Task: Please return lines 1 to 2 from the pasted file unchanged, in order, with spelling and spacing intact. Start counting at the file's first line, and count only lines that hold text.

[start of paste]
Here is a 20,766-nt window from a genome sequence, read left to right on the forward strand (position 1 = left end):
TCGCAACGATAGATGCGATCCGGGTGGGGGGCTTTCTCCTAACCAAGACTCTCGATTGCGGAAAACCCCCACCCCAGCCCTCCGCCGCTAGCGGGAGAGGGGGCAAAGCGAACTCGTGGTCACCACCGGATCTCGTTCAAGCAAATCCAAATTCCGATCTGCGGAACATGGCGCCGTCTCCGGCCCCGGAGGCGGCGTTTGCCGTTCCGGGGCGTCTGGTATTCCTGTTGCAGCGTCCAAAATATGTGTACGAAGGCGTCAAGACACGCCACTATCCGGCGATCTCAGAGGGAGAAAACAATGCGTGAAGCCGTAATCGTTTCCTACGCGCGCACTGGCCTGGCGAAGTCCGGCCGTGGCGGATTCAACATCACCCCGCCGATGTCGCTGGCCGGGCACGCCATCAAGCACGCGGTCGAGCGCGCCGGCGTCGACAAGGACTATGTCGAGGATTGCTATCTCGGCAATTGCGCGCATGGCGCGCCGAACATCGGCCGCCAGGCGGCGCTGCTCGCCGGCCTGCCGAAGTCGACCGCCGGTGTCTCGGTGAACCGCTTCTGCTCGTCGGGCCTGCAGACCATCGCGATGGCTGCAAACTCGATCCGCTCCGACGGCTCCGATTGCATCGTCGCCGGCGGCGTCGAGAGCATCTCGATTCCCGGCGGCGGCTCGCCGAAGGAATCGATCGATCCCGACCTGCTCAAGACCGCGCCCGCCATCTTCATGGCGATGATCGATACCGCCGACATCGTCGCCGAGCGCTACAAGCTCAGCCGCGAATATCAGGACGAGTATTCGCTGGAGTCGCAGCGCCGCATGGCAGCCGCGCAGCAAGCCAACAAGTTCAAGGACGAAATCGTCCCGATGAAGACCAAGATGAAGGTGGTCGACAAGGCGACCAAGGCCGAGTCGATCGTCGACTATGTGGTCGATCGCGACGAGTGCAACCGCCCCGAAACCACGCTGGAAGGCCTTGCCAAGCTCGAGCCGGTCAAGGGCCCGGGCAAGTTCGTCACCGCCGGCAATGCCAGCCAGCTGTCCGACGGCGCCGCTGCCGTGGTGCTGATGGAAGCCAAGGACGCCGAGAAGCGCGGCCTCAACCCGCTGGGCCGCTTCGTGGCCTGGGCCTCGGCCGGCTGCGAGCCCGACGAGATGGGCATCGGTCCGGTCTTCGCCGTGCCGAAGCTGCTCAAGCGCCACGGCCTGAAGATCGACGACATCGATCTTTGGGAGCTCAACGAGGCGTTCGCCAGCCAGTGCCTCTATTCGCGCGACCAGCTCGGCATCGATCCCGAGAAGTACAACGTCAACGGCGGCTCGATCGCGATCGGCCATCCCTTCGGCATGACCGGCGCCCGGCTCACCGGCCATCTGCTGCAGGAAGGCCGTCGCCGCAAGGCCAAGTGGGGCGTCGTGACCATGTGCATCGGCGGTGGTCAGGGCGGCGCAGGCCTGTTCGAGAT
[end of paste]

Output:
Here is a 20,766-nt window from a genome sequence, read left to right on the forward strand (position 1 = left end):
TCGCAACGATAGATGCGATCCGGGTGGGGGGCTTTCTCCTAACCAAGACTCTCGATTGCGGAAAACCCCCACCCCAGCCCTCCGCCGCTAGCGGGAGAGGGGGCAAAGCGAACTCGTGGTCACCACCGGATCTCGTTCAAGCAAATCCAAATTCCGATCTGCGGAACATGGCGCCGTCTCCGGCCCCGGAGGCGGCGTTTGCCGTTCCGGGGCGTCTGGTATTCCTGTTGCAGCGTCCAAAATATGTGTACGAAGGCGTCAAGACACGCCACTATCCGGCGATCTCAGAGGGAGAAAACAATGCGTGAAGCCGTAATCGTTTCCTACGCGCGCACTGGCCTGGCGAAGTCCGGCCGTGGCGGATTCAACATCACCCCGCCGATGTCGCTGGCCGGGCACGCCATCAAGCACGCGGTCGAGCGCGCCGGCGTCGACAAGGACTATGTCGAGGATTGCTATCTCGGCAATTGCGCGCATGGCGCGCCGAACATCGGCCGCCAGGCGGCGCTGCTCGCCGGCCTGCCGAAGTCGACCGCCGGTGTCTCGGTGAACCGCTTCTGCTCGTCGGGCCTGCAGACCATCGCGATGGCTGCAAACTCGATCCGCTCCGACGGCTCCGATTGCATCGTCGCCGGCGGCGTCGAGAGCATCTCGATTCCCGGCGGCGGCTCGCCGAAGGAATCGATCGATCCCGACCTGCTCAAGACCGCGCCCGCCATCTTCATGGCGATGATCGATACCGCCGACATCGTCGCCGAGCGCTACAAGCTCAGCCGCGAATATCAGGACGAGTATTCGCTGGAGTCGCAGCGCCGCATGGCAGCCGCGCAGCAAGCCAACAAGTTCAAGGACGAAATCGTCCCGATGAAGACCAAGATGAAGGTGGTCGACAAGGCGACCAAGGCCGAGTCGATCGTCGACTATGTGGTCGATCGCGACGAGTGCAACCGCCCCGAAACCACGCTGGAAGGCCTTGCCAAGCTCGAGCCGGTCAAGGGCCCGGGCAAGTTCGTCACCGCCGGCAATGCCAGCCAGCTGTCCGACGGCGCCGCTGCCGTGGTGCTGATGGAAGCCAAGGACGCCGAGAAGCGCGGCCTCAACCCGCTGGGCCGCTTCGTGGCCTGGGCCTCGGCCGGCTGCGAGCCCGACGAGATGGGCATCGGTCCGGTCTTCGCCGTGCCGAAGCTGCTCAAGCGCCACGGCCTGAAGATCGACGACATCGATCTTTGGGAGCTCAACGAGGCGTTCGCCAGCCAGTGCCTCTATTCGCGCGACCAGCTCGGCATCGATCCCGAGAAGTACAACGTCAACGGCGGCTCGATCGCGATCGGCCATCCCTTCGGCATGACCGGCGCCCGGCTCACCGGCCATCTGCTGCAGGAAGGCCGTCGCCGCAAGGCCAAGTGGGGCGTCGTGACCATGTGCATCGGCGGTGGTCAGGGCGGCGCAGGCCTGTTCGAGAT